Acxiom has been around for 43 years, but this year was the first time the consumer data powerhouse joined the ranks of companies at Advertising Week in New York this week. Like lots of firms, Acxiom sees a huge opportunity in providing data and related services to brand marketers and ad agencies who lately seem insatiably hungry for it.
The firm has its roots in CRM and direct marketing, which has more recently translated to email marketing data services. Its over-arching goal, however, is to help advertisers employ data gathered anywhere – through TV set top boxes, mobile and online interactions, CRM systems, or other places – to inform media buys and marketing efforts at all touch points. For instance, the company can connect TV set top box data compiled from several sources with household data to increase audience targeting efficiency.
“It’s a pretty audacious vision,” said Acxiom CMO Tim Suther, who spoke with ClickZ on Thursday. Suther reaffirmed what seems to be a consensus among data-driven marketers: “I don’t think there’s a company in the world who can say they’re using a consistent data set to inform targeting across the board.”
Typically, marketers use data collected in one channel to inform efforts in that same channel, rather than using it to inform campaigns or interactions in other channels.
Acxiom also wants to help brands and publishers fully monetize the value of the data they collect and store. “The value of data is unevenly distributed,” said Suther. Today it’s the intermediaries – third-party ad systems and others – that are turning data into revenue, he argued, noting that brands and publishers complain that they’re not getting their due. Meanwhile, of course, some consumers and privacy watchdogs think they should be able to monetize the data they create.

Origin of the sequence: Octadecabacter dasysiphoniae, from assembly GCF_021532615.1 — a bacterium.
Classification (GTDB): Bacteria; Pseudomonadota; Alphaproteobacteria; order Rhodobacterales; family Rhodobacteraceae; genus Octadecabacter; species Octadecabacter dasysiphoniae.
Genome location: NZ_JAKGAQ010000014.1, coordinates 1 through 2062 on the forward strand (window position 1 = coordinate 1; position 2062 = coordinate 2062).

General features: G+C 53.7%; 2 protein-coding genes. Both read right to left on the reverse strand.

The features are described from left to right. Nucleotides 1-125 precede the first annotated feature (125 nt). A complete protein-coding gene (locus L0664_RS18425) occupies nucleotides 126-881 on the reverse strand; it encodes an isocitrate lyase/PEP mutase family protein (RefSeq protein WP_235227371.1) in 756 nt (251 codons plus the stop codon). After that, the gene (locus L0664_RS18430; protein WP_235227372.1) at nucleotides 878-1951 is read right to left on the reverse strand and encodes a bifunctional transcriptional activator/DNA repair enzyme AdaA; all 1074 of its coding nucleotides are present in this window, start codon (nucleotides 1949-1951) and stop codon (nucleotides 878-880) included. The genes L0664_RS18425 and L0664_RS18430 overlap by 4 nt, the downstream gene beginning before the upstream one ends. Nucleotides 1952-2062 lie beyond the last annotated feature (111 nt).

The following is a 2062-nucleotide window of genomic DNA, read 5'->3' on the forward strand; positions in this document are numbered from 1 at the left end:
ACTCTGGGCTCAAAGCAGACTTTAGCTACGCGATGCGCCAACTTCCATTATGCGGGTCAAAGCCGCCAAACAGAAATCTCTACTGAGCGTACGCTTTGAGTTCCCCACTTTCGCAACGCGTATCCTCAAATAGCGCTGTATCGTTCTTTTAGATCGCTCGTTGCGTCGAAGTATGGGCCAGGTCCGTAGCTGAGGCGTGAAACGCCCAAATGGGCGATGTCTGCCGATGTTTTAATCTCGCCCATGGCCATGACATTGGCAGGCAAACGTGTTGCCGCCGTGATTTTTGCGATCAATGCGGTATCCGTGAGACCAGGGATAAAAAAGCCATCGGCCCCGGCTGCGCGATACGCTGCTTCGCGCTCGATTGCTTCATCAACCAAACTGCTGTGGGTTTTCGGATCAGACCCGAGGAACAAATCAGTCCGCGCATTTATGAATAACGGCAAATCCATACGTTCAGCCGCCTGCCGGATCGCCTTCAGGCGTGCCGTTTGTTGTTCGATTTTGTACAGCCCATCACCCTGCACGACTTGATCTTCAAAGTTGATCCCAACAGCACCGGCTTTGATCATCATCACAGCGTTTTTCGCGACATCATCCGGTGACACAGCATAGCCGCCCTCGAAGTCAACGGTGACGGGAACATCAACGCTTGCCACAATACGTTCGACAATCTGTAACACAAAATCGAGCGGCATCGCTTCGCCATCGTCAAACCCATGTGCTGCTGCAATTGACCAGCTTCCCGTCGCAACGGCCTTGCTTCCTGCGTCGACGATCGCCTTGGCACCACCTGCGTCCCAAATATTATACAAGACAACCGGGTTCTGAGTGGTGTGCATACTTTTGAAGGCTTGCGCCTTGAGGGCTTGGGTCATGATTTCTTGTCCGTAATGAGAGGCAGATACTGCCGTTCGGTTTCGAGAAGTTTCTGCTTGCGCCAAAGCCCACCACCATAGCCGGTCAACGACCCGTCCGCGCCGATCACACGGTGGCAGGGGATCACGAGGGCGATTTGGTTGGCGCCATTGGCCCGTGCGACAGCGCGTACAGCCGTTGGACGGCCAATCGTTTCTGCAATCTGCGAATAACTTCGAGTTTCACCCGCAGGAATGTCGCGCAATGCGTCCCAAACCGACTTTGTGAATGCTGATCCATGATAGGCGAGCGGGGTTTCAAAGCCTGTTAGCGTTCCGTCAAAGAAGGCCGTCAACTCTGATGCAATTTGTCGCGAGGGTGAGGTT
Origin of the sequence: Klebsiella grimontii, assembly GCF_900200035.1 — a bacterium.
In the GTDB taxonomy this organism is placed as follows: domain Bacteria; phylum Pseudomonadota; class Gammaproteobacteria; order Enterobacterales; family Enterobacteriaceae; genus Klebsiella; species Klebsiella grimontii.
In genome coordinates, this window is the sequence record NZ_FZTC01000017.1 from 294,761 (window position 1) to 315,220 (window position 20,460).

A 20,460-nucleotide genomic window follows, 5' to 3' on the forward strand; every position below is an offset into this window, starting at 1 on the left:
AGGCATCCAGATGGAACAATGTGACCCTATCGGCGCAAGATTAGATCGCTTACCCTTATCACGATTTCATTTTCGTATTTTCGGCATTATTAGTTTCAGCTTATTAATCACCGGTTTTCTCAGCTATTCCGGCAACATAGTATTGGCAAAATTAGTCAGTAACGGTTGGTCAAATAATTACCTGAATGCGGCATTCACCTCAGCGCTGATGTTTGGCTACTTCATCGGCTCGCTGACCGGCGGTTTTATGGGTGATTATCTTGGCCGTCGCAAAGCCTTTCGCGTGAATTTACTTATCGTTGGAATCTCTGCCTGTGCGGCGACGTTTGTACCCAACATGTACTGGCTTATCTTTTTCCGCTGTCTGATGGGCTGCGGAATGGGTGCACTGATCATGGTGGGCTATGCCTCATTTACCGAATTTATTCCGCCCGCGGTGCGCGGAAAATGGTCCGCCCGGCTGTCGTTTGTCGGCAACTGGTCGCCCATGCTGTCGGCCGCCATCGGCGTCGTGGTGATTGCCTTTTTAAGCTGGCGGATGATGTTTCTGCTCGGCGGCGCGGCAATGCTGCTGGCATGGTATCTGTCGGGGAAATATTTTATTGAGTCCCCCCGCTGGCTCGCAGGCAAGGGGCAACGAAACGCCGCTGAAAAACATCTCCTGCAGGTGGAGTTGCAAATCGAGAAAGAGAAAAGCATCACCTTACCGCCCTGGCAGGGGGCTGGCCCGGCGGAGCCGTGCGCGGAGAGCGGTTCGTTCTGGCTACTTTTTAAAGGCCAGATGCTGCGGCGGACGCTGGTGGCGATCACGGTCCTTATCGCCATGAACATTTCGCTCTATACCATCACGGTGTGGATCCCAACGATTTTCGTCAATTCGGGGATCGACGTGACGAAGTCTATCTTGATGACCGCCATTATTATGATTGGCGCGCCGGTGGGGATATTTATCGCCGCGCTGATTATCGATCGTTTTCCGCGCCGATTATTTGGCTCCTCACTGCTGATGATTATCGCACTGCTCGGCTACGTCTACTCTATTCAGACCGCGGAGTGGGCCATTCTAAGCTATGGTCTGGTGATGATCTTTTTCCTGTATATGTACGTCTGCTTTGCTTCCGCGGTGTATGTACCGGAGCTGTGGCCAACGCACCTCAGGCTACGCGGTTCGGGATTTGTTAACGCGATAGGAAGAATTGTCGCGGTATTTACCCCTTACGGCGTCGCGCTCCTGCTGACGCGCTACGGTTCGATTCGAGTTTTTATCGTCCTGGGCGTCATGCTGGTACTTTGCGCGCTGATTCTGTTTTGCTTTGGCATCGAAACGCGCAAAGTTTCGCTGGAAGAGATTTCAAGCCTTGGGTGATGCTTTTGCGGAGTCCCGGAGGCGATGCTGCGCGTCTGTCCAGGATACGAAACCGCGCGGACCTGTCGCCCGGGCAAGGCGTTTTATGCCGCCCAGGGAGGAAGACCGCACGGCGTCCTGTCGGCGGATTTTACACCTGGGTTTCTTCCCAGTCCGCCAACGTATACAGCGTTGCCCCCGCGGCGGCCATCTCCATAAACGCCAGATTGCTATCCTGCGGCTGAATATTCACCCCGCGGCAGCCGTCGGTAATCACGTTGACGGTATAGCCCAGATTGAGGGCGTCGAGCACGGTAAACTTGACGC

The company manages more than six billion unique records on behalf of clients such as Macys, Citi, and General Motors, such as customer loyalty data, customer segmentation, consumer research, and online interaction information. Its data centers are located in Arkansas. “There isn’t a data set that we don’t have experience with,” said Suther.
Acxiom also works with DSPs and agencies – working with them in conjunction with their trading desks, for instance. “We view all of these companies as partners,” said Suther, stressing the fact that the company has no stake in media outlets chosen by ad clients.
Two years ago, said Suther, Acxiom paired with Yahoo, MSN, and Google to match the portals’ user data against Acxiom’s own anonymized consumer data to better inform online ad targeting in the respective digital ad networks.
Such relationships are common but have created privacy concerns for years. Considering Acxiom’s well-established brand in the data field, it’s no surprise the firm has a regular presence on Capitol Hill; its representatives are there to ensure legislators Acxiom is protective of consumer privacy.
According to Suther, the firm scans 75,000 privacy policies – by machine and manually – that are associated with each set of data it deals with to ensure the proper notices and choices are in place.
Acxiom’s corporate home page prominently addresses privacy issues, asking, “Ever wonder what we do with the data?” The landing page houses Acxiom’s data and privacy resource center.
The digital advertising landscape is shifting rapidly. Challenges ranging from fraud to online ad-blocking have thrown established ad practices into disarray, and brand marketers face a myriad of obstacles as they compete to reap the potential benefits of unprecedented market access.
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